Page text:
Colombia Bogota
Another important take-in to any tour of Bogota is the  Botero Museum where some 123 works of Fernando Botero and 87 works by other international artists  of the Renaissance and impressionist periods can be enjoyed in an impressive modern space at no charge, in accordance with the legendary Columbian painter’s wishes.
The Botero Museum could be complemented by the Museum of Modern Art for a look at a Latin American focus in graphic arts, industrial design and photography. Nearby, the Museum of Colonial Art could be considered important for its holdings in rare colonial art from Colombia.
History of the city, the country and the land can be found amid a smattering of great collections, which include the Museo de Bogota, for an interpretation of the city surrounds, Museo del Siglo XIX, a preserved house with furnishings from the late 19th century, and the compelling Museo Arqueologico where pre-Columbian relics can be viewed in a preserved 17th century Spanish mansion. If time is short, the best choice for area history would be the Museo Nacional in the Downtown area. The building, a former prison, houses what may be the country’s strongest archeological collection, including gold treasure. The top floor features 20th century fine art and sculptures.

Beyond Bogota

Monserrate may be easiest local excursion to take for time and distance. It’s the most famous peak in Bogota and, at 10,000 feet, offers some stunning views of the city. A mountaintop restaurant serves French cuisine in fancy surroundings – an excellent choice for important meetings and guests. A Swiss-made cable car  (daily through 11 pm, $7.50 roundtrip) takes visitors to the top – a 90-minute climb for the active set, although due to random crimes in the capital, walking is highly discouraged.
A not-to-be-missed excursion out of town is Zipaquira and its fabulous salt cathedral. It’s about 33 miles from Bogota in a mountain area known for salt mines in operation well before the coming of the conquistadors. Never the less the town was established in 1602 and a cathedral dug out of the mines and tunnels that eventually became unsafe. A new cathedral was crafted from the subterranean sodium chloride a few paces away with spaces soaring to 75 feet and enough standing space for 10,000 souls. Tours in English, Spanish, French and German happen throughout the day. A souvenir square in the colonial streets makes the journey a festive destination. Another salt cathedral and mining town can be seen nearby in Nemocon. A great way to get there is by the Tourist Train, a sightseeing train that leaves from La Sabana Station in Bogota. Leave Bogota at 8:30 am; get to Zipaquira at 11:30 am. Leave Zipaquira at 3:15 pm for a 5:40 arrival back in Bogota. Roundtrip fare is $22. The drive averages two hours.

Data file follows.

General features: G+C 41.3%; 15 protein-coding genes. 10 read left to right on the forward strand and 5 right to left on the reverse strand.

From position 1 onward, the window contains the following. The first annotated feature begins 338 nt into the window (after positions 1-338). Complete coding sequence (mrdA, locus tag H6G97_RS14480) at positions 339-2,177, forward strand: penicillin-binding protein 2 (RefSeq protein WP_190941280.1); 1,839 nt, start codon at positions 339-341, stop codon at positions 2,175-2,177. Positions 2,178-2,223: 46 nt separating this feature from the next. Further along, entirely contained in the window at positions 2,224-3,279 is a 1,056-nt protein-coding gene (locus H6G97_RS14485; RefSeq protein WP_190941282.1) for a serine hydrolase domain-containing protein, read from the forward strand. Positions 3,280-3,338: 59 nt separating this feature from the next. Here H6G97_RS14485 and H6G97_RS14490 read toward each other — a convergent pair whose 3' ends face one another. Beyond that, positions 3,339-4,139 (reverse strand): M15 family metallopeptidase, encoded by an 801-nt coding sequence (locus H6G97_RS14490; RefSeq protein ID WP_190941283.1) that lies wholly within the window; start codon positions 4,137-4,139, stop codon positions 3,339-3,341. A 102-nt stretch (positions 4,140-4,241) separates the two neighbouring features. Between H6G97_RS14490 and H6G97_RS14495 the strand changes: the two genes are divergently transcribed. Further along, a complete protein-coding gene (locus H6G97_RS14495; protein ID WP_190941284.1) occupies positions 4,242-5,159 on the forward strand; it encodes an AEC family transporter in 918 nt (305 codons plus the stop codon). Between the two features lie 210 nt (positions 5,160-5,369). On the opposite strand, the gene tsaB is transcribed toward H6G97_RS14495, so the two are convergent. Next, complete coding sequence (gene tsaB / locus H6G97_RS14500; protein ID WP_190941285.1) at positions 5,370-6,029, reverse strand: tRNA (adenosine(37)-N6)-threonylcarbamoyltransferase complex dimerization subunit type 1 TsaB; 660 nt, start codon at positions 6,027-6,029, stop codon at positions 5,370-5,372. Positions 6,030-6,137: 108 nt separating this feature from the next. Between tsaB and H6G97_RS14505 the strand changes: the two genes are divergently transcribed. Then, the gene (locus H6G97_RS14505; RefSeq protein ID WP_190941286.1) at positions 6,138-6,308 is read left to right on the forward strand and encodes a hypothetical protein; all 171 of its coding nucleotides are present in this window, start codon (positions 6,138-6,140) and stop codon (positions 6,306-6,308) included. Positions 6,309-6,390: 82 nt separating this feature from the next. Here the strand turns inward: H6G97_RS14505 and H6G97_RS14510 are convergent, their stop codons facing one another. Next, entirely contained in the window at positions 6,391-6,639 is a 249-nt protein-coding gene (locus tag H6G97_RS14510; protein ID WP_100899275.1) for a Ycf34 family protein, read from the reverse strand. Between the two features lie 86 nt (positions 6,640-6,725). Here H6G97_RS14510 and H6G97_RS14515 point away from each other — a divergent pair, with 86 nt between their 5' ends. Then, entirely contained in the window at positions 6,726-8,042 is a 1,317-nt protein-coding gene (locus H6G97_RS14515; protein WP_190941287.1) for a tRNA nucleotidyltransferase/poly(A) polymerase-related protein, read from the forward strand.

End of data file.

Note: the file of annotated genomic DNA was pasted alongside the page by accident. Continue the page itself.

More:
The Laguna del Cacique Guatavita, or Lake Guatavita, is a powerful identity anchor in these parts and thought to be the origin of the legend of El Dorado. Muisca kings would have religious ceremonies in the middle of the lake with their bodies covered in gold dust. Sacrificial offerings in the form of gold objects were given to the lagoon and the bottom of the sacred lake is believed to hold many of these treasures to this day. It’s a hike from the drop off point to the lake, about an hour for a roundtrip walk and guides can be found to explain the sights. Foreigners pay a $7 entrance fee.
Parque Natural Chicaque is a lovely, 750-acre private reserve about an hour’s scenic drive from the city. It’s a cloud forest of ecological paths that run along peaks and across waterfalls for an immersion in the magic of the Columbian countryside. There’s a restaurant there and tree houses for overnight lodging.  Bird and butterfly species abound and, super-trained eyes may light upon some of the UFOs that have been reported there.
A recommended tour operator to consider is Audley, a noted Conde Nast-listed specialist in Columbia. Eight-day tours of the country begin at $1,850 per person, land only. Call (855) 838-8600.